Wednesday, September 28, 2011

Hunting Hogs

The Eastern Hognose Snake is a challenging species to find in the field, and is my personal nemesis. Before last October, I had only seen one in my lifetime. Then I cashed in on one at Snake Road last fall and then finally got one in Michigan earlier this spring. Hognose snakes are a tough species to figure out, as they are likely found throughout the lower peninsula where good habitat exists. I had always associated them to be in the western and northern reaches of the state, but recently I've found that they can be found even in suburban southeast Michigan as I found my first one in Michigan since I was a kid less than ten miles from my house earlier in the spring. Last Friday, I had an open afternoon and decided to head down to an area I frequent in hopes of finding some snakes on the move. I've seen quite a few species in the area including Blue Racers, Northern Ribbon Snakes, and Northern Red-bellied Snakes, so I was hoping I could score on of these species driving roads like this one.

After cruising a few Eastern Garter Snakes, I went past a snake on the edge of the road that had some wild patterning on it. I didn't get a great look at it, but had no idea what it was based on the brief glimpse I had gotten. So I backed up and looked over to see this flattened on the side of the road.

A DOR Hog, right there. I'd been herping this area for a few years now and have suspected that Hogs were in the area, but hadn't seen a clear sign of one until this day. It was a beautiful yellow/orange color and had likely been hit an hour or two before I arrived. The snake was in decent shape, so I bagged it up and brought it back to my place where it is now a part of the herp collection at CMU's Museum of Natural History. I was a little discouraged after finding the snake, but it was a bittersweet feeling to know that hogs were definitely in the area. I decided to keep driving roads in hopes of finding some more snakes on the road. A large Blue Racer crossed the road about 30 yards in front of me, but I wasn't able to get to it in time. Later on in the afternoon, I turned down a road I've been down many times and noticed a fat snake moving across the road.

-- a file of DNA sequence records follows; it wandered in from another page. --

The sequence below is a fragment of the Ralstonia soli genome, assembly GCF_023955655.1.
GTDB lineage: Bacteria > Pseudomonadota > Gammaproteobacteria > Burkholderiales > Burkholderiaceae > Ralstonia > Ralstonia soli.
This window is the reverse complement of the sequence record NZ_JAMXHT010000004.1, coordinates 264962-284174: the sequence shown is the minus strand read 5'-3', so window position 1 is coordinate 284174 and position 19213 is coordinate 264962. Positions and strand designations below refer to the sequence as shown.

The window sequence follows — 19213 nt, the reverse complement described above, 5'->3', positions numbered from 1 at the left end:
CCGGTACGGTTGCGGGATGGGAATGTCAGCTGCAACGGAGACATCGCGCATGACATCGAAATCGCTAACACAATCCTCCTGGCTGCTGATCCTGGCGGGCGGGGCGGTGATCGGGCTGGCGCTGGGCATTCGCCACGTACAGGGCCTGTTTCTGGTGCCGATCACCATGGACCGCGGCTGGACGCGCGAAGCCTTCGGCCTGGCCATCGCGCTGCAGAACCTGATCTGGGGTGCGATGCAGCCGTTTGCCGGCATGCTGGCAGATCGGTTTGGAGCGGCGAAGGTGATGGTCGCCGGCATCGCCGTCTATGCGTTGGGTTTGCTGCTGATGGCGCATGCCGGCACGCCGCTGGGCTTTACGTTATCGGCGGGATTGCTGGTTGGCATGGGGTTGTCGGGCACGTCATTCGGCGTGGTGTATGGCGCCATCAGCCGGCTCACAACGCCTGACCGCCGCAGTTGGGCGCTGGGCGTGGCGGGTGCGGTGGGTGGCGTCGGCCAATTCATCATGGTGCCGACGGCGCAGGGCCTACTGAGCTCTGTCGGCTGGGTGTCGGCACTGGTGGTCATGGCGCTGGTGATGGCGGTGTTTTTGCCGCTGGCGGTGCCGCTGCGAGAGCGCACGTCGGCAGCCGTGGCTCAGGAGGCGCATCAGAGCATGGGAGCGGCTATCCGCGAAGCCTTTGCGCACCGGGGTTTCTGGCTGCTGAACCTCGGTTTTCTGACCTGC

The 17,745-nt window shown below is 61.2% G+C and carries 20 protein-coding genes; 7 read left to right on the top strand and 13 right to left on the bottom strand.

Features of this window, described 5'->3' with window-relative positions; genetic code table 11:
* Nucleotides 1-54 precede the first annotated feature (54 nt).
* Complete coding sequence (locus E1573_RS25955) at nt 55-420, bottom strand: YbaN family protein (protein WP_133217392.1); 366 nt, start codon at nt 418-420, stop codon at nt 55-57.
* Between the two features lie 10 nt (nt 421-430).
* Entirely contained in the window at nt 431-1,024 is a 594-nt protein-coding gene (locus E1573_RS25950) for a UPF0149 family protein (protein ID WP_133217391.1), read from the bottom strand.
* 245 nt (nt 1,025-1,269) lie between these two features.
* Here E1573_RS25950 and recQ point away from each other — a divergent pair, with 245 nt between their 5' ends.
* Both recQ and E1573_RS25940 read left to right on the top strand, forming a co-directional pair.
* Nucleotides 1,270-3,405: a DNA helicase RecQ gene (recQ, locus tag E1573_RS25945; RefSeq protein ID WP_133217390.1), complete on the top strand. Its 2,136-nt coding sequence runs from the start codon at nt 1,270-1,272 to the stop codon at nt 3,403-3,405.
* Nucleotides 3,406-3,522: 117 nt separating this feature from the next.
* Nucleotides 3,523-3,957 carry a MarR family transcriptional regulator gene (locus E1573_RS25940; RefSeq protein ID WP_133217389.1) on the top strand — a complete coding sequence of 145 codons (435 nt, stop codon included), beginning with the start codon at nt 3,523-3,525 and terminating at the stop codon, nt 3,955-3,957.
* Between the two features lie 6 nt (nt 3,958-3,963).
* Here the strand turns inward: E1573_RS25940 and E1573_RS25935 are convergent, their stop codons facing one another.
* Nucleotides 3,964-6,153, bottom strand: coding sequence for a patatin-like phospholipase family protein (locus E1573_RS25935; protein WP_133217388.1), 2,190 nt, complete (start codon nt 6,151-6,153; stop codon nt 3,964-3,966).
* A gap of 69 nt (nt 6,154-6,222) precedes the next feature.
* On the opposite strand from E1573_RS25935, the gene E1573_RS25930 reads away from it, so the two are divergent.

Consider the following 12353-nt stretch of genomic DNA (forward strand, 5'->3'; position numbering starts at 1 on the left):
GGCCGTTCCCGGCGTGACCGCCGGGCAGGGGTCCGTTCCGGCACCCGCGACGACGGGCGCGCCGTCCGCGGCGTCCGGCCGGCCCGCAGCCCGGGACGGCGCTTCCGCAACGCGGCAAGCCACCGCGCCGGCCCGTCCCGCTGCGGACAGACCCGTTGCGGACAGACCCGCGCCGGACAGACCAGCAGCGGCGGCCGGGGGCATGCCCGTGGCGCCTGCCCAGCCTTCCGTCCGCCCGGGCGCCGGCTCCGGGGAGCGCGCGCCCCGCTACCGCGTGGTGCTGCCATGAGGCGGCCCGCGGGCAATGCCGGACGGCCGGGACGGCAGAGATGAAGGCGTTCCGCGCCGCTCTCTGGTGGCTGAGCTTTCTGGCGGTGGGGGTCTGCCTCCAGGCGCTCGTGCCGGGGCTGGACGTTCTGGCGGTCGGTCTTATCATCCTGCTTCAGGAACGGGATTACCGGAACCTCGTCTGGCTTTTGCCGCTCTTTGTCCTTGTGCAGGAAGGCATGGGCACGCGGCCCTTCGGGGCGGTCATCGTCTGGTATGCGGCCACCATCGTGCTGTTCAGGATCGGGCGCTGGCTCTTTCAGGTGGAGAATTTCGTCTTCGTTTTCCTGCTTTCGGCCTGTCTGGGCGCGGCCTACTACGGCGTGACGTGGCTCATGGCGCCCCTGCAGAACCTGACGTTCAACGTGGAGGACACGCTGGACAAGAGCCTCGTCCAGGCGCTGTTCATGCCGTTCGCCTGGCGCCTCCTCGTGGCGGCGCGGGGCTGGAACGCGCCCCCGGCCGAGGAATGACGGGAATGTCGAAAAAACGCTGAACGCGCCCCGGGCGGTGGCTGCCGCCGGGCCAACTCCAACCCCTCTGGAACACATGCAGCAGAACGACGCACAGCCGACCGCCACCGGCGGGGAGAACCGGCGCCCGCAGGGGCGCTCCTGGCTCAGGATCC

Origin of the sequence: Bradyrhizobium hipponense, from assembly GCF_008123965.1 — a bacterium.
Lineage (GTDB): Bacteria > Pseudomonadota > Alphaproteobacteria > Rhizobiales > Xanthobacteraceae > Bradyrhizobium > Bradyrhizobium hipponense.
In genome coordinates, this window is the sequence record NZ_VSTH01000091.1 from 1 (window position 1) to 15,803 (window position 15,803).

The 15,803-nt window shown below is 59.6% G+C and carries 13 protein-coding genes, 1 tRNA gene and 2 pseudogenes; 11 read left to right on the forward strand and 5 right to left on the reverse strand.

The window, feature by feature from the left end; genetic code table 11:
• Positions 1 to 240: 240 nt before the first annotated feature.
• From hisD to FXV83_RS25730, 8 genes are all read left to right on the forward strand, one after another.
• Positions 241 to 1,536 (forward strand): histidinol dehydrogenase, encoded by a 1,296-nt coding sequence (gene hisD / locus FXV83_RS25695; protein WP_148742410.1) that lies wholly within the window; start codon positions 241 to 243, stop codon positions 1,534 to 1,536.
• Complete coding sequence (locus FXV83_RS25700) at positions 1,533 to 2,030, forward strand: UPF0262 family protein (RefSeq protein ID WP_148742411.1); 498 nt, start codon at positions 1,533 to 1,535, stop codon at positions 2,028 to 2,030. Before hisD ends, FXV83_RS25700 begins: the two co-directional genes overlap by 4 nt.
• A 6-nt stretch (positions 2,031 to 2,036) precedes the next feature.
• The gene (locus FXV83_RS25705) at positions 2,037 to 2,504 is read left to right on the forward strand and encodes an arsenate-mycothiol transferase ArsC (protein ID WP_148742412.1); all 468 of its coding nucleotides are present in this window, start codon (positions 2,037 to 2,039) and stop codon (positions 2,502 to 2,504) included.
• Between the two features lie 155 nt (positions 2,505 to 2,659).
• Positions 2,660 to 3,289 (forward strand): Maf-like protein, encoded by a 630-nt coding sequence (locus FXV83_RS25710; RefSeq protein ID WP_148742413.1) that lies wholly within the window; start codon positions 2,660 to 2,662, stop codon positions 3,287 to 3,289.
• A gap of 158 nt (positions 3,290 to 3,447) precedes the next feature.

Sometimes it's better to be lucky than to be good at something. In this case, I just happened to be in the right place at the right time. I couldn't believe that right there in front of my car was a live hog, less than an hour after seeing a DOR. I jumped out as quickly as I could and ran over to begin snapping some shots, the snake lived up to its reputation and put on quite a show.

Eastern Hognose Snake - Heterodon platirhinos

pissed off...


This snake was an awesome surprise and one of my favorite finds of the year. Hognose snakes are an awesome species, and I wish I got to see them more often. But seeing two live and one dead in Michigan this year is pretty good in my book. It seems that this species is almost impossible to target, and they just sort of show up randomly from time to time. Perhaps I should take up birding in good areas without looking for them, then more would show up I'm sure. That's all of now. Until next time, happy herping!


  1. Awesome post buddy. Must be a great feeling to discover a seemingly healthy population in the area!

  2. +1 that it is better to be lucky than good. Although, bad herpers just stay at home waiting for the perfect day, the definite spot, the sure thing, etc...

  3. What a great site. I couldn't stop reading. We have a large amount of deadly snakes in Australia. Actually, I think we might have the most in the world?

  4. What a strange looking snake. Great site mate.